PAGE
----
The problem with verification today. Current far-field verification methods have been evaded in the past. Even with technology and policy improvements since the Iraq war, in the absence of immediate onsite inspections, the IAEA cannot reliably detect facilities outside its jurisdiction that may be producing weapon-grade uranium or plutonium. To monitor for suspicious activity outside its jurisdiction, the IAEA relies on environmental sampling and US electro-optical and radar satellites, such as the one that discovered Iran’s secret nuclear facility in 2009. Environmental samples are likely to be highly diluted if collected far from the expected site, and reactors can be hidden from satellite reconnaissance via underground facilities and cooling mechanisms to divert their thermal signature. In short, the current IAEA far-field verification system isn’t foolproof.
The IMS, developed by the Comprehensive Test Ban Treaty‘s Provisional Technical Secretariat, uses seismic, hydro-acoustic, infrasound, and radionuclide monitoring technologies to detect nuclear explosions around the globe. Not only are these methods inaccurate in pinpointing the exact detonation location due to signal interference, but there is also evidence that countries can decouple and disguise their nuclear test yields to make them difficult for the IMS technologies to detect. For example, a determined proliferator could decouple (or muffle) a nuclear explosion in a large underground cavity, which might appear to a seismic monitor as an earthquake or mining explosion. Radionuclide monitoring is highly susceptible to weather, and releases could even be captured to obscure detection. Antineutrino detectors do not have any of these problems. Because it is impossible to hide or fake the antineutrino signal that a reactor sends out, as long as the detector itself has not been interfered with, it cannot be evaded.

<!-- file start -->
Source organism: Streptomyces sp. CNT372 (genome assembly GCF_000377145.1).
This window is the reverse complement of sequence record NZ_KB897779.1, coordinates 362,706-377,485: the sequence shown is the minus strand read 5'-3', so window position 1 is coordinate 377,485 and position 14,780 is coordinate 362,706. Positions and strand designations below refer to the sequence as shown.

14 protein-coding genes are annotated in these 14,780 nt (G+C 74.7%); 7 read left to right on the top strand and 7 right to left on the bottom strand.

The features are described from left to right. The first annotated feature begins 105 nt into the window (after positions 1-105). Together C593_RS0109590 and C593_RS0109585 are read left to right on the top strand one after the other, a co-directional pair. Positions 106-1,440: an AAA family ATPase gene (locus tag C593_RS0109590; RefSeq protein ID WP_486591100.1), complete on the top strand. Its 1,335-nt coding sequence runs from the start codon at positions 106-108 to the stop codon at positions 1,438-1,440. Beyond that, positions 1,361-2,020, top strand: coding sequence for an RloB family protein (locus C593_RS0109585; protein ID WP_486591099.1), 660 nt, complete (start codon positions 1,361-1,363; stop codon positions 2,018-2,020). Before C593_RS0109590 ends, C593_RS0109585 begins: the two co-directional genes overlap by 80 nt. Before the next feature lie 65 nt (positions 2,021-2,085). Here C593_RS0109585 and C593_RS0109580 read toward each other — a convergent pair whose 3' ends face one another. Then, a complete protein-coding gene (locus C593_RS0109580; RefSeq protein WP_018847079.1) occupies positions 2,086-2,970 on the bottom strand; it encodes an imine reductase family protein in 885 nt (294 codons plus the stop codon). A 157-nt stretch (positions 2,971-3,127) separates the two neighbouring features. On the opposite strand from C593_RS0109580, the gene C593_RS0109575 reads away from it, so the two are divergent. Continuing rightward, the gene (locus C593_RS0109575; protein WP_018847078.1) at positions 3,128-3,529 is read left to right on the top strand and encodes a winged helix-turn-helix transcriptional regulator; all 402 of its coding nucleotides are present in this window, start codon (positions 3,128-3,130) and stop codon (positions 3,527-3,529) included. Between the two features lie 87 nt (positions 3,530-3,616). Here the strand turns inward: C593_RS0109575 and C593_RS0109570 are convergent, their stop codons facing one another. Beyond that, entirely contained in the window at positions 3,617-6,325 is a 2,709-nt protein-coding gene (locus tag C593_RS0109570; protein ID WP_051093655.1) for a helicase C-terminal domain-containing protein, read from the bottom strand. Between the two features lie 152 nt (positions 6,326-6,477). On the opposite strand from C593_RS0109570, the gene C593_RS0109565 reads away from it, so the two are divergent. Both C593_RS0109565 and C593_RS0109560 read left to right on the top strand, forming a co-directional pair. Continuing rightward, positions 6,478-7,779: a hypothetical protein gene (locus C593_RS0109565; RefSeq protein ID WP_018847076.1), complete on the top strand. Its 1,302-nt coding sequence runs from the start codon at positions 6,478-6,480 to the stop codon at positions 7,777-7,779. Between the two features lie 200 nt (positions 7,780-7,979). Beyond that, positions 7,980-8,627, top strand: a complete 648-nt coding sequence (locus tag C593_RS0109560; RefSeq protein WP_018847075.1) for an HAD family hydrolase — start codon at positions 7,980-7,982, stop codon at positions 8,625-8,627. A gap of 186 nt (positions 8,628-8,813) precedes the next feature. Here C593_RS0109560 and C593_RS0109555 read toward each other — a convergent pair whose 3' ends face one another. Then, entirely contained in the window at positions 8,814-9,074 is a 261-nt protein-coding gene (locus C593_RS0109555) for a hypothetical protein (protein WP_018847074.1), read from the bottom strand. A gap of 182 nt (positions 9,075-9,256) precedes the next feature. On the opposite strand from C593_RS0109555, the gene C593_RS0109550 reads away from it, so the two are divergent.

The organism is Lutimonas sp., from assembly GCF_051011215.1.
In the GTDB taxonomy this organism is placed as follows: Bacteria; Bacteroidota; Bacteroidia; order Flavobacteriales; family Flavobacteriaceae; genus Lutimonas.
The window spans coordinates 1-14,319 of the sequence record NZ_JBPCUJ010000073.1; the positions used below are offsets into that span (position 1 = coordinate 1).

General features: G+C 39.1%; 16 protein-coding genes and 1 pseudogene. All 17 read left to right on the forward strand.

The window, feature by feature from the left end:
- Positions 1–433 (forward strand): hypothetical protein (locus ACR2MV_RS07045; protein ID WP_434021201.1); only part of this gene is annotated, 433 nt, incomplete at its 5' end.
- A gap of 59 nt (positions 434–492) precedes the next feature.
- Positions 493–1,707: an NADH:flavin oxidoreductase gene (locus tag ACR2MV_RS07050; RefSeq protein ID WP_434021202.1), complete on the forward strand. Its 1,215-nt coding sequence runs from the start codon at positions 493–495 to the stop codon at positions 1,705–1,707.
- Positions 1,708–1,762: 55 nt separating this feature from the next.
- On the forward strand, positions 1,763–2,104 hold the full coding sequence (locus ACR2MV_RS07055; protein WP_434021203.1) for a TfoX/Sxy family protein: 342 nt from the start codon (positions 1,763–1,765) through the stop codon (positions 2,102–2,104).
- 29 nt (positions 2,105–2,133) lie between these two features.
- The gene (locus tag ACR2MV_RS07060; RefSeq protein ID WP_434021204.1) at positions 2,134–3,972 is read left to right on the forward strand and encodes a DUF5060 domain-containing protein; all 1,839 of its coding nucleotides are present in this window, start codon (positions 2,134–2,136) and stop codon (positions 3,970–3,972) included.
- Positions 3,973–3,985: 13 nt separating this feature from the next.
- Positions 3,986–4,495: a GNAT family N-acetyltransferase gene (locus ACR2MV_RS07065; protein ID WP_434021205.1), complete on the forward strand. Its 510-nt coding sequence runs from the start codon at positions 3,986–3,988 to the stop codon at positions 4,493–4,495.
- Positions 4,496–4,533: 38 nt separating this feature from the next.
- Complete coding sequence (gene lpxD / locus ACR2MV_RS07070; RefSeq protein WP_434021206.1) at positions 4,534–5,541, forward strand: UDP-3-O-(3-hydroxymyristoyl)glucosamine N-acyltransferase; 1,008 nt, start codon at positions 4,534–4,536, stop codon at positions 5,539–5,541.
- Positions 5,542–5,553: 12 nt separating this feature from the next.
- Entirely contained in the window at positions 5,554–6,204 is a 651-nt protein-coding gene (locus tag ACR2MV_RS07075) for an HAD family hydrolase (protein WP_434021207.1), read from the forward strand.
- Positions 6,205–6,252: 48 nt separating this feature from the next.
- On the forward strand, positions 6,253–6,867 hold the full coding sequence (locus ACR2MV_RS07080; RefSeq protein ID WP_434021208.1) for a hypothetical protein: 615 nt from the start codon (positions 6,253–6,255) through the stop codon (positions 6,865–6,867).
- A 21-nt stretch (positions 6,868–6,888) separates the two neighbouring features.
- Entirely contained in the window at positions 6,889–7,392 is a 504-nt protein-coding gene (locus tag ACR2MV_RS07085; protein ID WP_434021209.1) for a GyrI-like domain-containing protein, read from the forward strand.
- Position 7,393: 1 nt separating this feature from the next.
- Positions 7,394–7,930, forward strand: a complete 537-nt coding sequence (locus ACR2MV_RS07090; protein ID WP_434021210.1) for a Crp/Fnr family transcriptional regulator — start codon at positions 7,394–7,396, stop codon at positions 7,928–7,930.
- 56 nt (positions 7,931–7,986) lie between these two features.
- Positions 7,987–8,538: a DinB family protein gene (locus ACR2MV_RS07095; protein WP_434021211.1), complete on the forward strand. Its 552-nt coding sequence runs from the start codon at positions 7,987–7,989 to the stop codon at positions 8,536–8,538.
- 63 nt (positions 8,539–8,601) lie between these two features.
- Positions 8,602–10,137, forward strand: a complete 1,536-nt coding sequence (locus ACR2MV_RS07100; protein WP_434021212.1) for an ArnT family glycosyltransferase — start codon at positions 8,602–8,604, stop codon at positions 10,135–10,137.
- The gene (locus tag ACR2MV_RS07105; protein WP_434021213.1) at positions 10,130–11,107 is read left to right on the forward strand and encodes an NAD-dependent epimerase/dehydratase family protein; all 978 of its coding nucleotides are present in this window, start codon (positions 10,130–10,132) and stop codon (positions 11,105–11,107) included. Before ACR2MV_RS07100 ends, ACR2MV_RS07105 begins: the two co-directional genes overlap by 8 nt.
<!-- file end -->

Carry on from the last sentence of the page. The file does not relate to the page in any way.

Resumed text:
The pioneering technology of antineutrino detection could change the game, providing real-time, accurate, remote monitoring of nuclear endeavors, giving international agencies unprecedented access to knowledge about a particular state’s nuclear activity. And the technology’s effects could go further, for example, by motivating Tehran to be a responsible player in the nonproliferation sphere, and perhaps one day helping to develop a Middle East nuclear-weapon-free zone and with it greater regional stability.